There Has Never Been A Better Time For Billionaire Schadenfreude (Malicious Enjoyment Derived From Observing Someone Else’s Misfortune)
Welcome to the Great Comeuppance for Elon Musk, Mark Zuckerberg and other titans. Enjoy it while you can. There Has Never Been A Better Time For Billionaire Schadenfreude (Malicious Enjoyment Derived From Observing Someone Else’s Misfortune)
Musk is, somewhat infamously, frequently off-target when it comes to predictions, as anyone waiting for his years-late electric pickup truck or a ride in one of his nonexistent 600-miles-per-hour trains knows well.
He’s also missed on topics such as epidemiology (in March 2020, Musk declared that Covid cases were heading “close to zero”), personal finance (he embraced cryptocurrencies in 2021, just before they crashed) and politics (he predicted a “massive red wave” for the midterm elections ahead of an historic overperformance by Democrats).
But Musk’s forecast for the economy turned out to be pretty solid. While there’s no recession, an economic slowdown has indeed exposed a number of entrepreneurs who, for the past decade, took advantage of low interest rates, bubbles in tech and finance and a self-reinforcing media environment to convince themselves of their own genius and then to profit from their hucksterism.
Now tech stocks have nose-dived, the metaverse is floundering, crypto fortunes are crumbling, and criminal investigations are pending. Call it the Great Comeuppance—a sudden and historic opportunity for billionaire schadenfreude.
The period began in late 2021 and has been defined by persistent inflation, rising interest rates and a return to certain pre-Covid norms—among them, the belief that made-up currencies might be worthless and that there’s more to life than interacting as a digital floating torso.
The problem with Musk’s prediction was his failure to realize that these economic shifts had the potential to make him look like a fool, too.
Musk had, in case you weren’t paying attention, a very bad 2022. Over the course of the year, his net worth fell by 49%, or $133 billion—the biggest loss ever on the Bloomberg Billionaires Index.
At exactly the time that irrational gambling on the stonk market was falling out of fashion and demand for Tesla Inc.’s electric vehicles was fading, he loaded up on debt and doubled down on his own status as the meme-stock master of ceremonies by agreeing to a hastily conceived buyout of Twitter for an inflated price.
It’s been basically downhill ever since, with Twitter appearing to teeter on the verge of collapse and Musk warning of its possible bankruptcy. Tesla’s stock price is down 70% over the past 12 months.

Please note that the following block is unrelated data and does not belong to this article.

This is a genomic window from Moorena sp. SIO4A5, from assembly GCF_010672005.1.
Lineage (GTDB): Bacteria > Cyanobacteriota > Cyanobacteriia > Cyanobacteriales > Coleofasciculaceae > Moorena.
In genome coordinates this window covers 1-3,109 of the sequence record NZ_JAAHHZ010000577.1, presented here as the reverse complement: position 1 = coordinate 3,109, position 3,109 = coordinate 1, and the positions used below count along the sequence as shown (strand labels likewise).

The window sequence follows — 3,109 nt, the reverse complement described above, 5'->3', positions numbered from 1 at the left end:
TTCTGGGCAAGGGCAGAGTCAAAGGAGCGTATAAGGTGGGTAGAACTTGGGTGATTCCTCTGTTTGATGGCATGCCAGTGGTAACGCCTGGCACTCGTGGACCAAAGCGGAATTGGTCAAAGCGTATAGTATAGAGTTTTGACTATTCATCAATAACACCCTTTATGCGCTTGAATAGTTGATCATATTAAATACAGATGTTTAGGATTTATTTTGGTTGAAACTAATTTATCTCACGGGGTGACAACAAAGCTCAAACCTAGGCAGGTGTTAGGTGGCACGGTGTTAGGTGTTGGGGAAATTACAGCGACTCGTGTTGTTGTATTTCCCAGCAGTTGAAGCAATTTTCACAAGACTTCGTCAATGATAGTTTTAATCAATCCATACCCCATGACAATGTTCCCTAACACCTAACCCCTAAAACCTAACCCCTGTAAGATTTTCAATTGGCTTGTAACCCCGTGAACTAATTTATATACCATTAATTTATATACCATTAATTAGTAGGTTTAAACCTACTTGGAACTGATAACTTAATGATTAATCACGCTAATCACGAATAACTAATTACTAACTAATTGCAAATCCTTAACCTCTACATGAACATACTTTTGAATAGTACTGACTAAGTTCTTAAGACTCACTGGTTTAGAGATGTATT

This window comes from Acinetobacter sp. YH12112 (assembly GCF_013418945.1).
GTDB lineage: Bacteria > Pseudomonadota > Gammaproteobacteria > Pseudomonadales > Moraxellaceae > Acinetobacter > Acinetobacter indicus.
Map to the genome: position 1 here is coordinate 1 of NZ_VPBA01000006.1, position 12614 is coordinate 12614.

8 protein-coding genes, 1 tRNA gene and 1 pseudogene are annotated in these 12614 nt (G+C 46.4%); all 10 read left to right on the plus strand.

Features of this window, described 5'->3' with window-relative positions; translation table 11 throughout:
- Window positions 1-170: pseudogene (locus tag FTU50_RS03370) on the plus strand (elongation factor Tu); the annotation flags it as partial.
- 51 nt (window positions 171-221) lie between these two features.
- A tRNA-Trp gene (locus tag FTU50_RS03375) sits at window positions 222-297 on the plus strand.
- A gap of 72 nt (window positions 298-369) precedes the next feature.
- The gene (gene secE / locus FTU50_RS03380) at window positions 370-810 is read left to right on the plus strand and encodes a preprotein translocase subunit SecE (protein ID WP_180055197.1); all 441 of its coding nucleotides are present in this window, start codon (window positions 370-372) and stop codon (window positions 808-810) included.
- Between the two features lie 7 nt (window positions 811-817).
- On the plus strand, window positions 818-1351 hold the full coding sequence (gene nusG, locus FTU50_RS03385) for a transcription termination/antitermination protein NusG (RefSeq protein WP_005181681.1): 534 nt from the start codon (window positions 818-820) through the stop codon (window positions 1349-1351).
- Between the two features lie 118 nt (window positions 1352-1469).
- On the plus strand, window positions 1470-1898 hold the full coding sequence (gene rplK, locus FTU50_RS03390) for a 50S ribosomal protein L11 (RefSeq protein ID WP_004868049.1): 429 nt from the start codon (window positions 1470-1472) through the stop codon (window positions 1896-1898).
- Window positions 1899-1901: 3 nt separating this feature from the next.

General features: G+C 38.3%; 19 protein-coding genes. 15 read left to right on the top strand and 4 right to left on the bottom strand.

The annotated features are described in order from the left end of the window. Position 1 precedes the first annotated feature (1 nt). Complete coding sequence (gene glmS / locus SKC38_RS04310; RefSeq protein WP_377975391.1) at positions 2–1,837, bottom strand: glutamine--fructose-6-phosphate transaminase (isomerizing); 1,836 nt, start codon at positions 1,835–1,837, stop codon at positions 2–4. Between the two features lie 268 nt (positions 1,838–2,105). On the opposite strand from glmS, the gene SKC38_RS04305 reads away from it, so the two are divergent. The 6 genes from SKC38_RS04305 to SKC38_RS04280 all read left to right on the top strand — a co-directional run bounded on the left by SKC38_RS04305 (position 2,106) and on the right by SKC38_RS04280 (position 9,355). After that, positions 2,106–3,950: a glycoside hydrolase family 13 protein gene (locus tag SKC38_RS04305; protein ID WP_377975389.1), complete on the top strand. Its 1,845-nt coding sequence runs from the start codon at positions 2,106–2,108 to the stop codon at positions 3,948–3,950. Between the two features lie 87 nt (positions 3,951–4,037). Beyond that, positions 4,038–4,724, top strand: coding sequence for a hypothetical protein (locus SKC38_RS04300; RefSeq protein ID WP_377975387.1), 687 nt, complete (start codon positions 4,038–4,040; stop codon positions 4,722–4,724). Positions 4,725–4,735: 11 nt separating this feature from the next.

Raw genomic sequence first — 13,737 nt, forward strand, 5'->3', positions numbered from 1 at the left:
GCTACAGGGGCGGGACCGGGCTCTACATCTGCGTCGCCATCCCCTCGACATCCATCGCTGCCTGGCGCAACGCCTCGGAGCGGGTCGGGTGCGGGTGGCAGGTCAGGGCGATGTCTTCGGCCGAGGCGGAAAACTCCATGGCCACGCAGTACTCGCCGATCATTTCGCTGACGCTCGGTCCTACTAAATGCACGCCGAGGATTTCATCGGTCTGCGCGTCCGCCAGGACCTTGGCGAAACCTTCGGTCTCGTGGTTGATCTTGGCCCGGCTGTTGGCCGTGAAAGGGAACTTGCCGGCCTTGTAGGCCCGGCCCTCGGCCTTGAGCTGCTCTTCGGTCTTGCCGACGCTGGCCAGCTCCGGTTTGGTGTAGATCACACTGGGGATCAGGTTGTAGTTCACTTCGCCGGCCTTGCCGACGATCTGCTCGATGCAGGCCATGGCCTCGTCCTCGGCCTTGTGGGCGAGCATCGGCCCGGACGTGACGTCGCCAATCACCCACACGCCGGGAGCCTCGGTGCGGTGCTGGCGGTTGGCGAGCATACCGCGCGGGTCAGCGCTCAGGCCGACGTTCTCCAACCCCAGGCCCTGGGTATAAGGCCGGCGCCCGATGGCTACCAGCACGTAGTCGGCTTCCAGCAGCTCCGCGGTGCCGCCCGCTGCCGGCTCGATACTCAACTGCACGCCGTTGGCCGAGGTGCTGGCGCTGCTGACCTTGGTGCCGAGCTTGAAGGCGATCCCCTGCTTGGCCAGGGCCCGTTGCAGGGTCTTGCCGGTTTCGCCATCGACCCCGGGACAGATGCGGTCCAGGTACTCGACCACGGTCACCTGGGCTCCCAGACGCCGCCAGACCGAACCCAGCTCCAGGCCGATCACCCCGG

Musk wasn’t the only overreaching titan taken down a few pegs. Mark Zuckerberg saw his net worth drop by 64%, or $80 billion, last year—itself an historic figure that’s substantially more than what had been regarded as the previous record wealth loss, Masayoshi Son’s $70 billion drop in 2000. (Son had a pretty terrible year, too, if not a record-setting one.)
Zuckerberg’s fall, like Musk’s, involved a combination of macroeconomic bad luck and an almost inexplicable flourish of self-destructive hubris. Seeing Facebook’s growth prospects diminished, Zuckerberg fixated on a novel, money-losing communication medium that for some reason involves virtual conference rooms full of cartoon avatars without legs.
Jeff Bezos experienced a similarly epic net worth drop of 43%, or $85 billion, as Amazon’s wild expansion into all manner of businesses—voice assistants, delivery robots, self-driving cars, urgent care, retail stores, etc.— gave way to mass layoffs.
And then there’s crypto, perhaps the flimflammiest investment category in an age of extreme flimflammery. Changpeng Zhao, chief executive officer of Binance, saw his net worth decline by 87%, or $83 billion, even though he’s one of the industry’s grandees and Binance is the largest crypto exchange in the world. That doesn’t mean Zhao couldn’t experience an even greater comeuppance.
The US Department of Justice has been investigating Binance for possible money laundering, and the accounting firm Zhao hired to verify his company’s assets recently suspended its crypto-related work and pulled its report on Binance from its website. Zhao has denied the money laundering allegation and said his exchange is fine. The problem, he’s said, is the accountants.
Other digital currency promoters have fared even worse. These include Alex Mashinsky (founder of Celsius, the bankrupt crypto lender), Do Kwon (creator of the failed cryptocurrency Luna who’s now an international fugitive) and Sam Bankman-Fried (recently extradited to the US on fraud charges related to the collapse of his cryptocurrency exchange, FTX). Kwon has denied wrongdoing. Bankman-Fried pleaded not guilty on Tuesday.
Even as tech’s elite loses money by the billions, the Great Comeuppance has been much kinder to the average person than 2008’s Great Recession. After the financial crisis, unemployment soared, the stock market tanked and millions of Americans lost their homes to foreclosure.
In 2022, Americans had to cope with rising prices, tech workers were laid off in large numbers and the price of a Dogecoin fell. But most of the rest of the economy has been mostly fine, with gross domestic product continuing to grow and unemployment near historic lows.